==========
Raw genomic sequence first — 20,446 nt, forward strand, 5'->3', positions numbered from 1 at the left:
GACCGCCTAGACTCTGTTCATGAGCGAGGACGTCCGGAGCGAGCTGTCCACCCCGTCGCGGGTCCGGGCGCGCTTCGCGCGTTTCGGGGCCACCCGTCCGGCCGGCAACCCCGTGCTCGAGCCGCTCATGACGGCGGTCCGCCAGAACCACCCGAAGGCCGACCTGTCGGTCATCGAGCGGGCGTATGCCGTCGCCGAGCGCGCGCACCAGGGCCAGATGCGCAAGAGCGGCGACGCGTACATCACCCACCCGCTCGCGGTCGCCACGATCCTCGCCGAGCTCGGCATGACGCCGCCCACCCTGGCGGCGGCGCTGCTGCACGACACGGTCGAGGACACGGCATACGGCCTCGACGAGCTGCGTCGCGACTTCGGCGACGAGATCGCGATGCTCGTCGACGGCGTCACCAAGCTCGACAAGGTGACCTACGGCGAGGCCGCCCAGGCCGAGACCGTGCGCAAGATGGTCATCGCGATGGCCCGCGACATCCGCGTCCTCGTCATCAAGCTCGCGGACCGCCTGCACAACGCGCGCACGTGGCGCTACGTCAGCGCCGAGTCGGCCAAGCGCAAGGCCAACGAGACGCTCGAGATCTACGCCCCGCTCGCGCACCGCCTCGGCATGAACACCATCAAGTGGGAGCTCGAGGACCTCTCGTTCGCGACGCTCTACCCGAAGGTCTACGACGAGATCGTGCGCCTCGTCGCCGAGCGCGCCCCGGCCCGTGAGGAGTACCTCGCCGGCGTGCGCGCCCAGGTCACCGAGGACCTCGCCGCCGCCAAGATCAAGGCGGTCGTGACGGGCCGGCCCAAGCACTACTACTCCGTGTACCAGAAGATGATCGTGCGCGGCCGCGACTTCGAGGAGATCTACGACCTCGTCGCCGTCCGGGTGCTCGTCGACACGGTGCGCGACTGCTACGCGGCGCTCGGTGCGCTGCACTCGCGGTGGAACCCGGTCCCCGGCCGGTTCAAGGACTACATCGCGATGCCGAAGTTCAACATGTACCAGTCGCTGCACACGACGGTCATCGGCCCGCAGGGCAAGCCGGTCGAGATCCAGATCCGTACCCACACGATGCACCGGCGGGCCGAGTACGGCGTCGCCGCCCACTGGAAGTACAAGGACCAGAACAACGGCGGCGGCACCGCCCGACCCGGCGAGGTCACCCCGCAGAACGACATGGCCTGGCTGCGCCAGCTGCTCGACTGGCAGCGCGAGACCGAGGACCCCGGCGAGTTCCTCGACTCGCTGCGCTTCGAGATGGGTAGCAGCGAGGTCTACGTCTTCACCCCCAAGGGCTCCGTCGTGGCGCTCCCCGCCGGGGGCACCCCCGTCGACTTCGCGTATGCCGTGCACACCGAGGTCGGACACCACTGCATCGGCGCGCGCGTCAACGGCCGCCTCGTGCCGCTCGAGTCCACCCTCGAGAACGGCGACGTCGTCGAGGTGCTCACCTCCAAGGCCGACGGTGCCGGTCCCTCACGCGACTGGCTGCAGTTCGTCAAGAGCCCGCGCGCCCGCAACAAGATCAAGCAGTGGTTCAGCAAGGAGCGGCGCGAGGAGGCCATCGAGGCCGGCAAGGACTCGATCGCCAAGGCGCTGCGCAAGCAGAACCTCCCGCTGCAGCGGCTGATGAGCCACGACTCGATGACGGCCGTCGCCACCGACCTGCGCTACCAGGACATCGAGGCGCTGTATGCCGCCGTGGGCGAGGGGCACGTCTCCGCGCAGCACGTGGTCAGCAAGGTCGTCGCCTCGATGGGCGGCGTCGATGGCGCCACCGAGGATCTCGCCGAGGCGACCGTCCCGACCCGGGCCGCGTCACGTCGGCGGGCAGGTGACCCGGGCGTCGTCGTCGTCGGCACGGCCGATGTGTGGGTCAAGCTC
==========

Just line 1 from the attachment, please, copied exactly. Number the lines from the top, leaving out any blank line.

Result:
Raw genomic sequence first — 20,446 nt, forward strand, 5'->3', positions numbered from 1 at the left: